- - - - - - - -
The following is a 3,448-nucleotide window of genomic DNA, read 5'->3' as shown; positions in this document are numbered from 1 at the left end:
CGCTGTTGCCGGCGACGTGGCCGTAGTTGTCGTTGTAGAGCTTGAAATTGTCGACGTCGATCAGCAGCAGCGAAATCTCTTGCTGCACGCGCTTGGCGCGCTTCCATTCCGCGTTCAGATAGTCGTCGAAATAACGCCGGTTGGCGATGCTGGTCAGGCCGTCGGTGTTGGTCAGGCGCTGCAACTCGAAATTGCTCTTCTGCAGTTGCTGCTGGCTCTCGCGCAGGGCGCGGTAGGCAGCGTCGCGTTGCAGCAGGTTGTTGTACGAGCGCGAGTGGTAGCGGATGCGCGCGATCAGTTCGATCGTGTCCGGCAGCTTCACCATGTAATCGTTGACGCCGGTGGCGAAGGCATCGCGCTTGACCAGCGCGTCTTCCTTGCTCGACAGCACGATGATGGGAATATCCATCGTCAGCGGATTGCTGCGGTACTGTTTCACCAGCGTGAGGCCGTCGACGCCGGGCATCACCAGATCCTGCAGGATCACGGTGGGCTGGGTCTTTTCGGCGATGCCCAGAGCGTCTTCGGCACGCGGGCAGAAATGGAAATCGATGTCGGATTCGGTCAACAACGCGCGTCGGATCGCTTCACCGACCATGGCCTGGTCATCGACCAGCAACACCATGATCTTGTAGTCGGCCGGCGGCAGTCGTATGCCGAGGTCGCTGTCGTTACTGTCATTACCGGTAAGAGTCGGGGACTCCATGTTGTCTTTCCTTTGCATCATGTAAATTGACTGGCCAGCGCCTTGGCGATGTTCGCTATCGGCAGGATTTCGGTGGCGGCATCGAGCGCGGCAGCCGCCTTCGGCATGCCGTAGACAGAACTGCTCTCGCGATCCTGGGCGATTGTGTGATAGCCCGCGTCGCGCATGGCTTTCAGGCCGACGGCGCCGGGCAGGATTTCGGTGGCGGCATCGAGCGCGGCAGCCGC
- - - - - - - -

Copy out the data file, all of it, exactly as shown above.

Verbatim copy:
The following is a 3,448-nucleotide window of genomic DNA, read 5'->3' as shown; positions in this document are numbered from 1 at the left end:
CGCTGTTGCCGGCGACGTGGCCGTAGTTGTCGTTGTAGAGCTTGAAATTGTCGACGTCGATCAGCAGCAGCGAAATCTCTTGCTGCACGCGCTTGGCGCGCTTCCATTCCGCGTTCAGATAGTCGTCGAAATAACGCCGGTTGGCGATGCTGGTCAGGCCGTCGGTGTTGGTCAGGCGCTGCAACTCGAAATTGCTCTTCTGCAGTTGCTGCTGGCTCTCGCGCAGGGCGCGGTAGGCAGCGTCGCGTTGCAGCAGGTTGTTGTACGAGCGCGAGTGGTAGCGGATGCGCGCGATCAGTTCGATCGTGTCCGGCAGCTTCACCATGTAATCGTTGACGCCGGTGGCGAAGGCATCGCGCTTGACCAGCGCGTCTTCCTTGCTCGACAGCACGATGATGGGAATATCCATCGTCAGCGGATTGCTGCGGTACTGTTTCACCAGCGTGAGGCCGTCGACGCCGGGCATCACCAGATCCTGCAGGATCACGGTGGGCTGGGTCTTTTCGGCGATGCCCAGAGCGTCTTCGGCACGCGGGCAGAAATGGAAATCGATGTCGGATTCGGTCAACAACGCGCGTCGGATCGCTTCACCGACCATGGCCTGGTCATCGACCAGCAACACCATGATCTTGTAGTCGGCCGGCGGCAGTCGTATGCCGAGGTCGCTGTCGTTACTGTCATTACCGGTAAGAGTCGGGGACTCCATGTTGTCTTTCCTTTGCATCATGTAAATTGACTGGCCAGCGCCTTGGCGATGTTCGCTATCGGCAGGATTTCGGTGGCGGCATCGAGCGCGGCAGCCGCCTTCGGCATGCCGTAGACAGAACTGCTCTCGCGATCCTGGGCGATTGTGTGATAGCCCGCGTCGCGCATGGCTTTCAGGCCGACGGCGCCGGGCAGGATTTCGGTGGCGGCATCGAGCGCGGCAGCCGC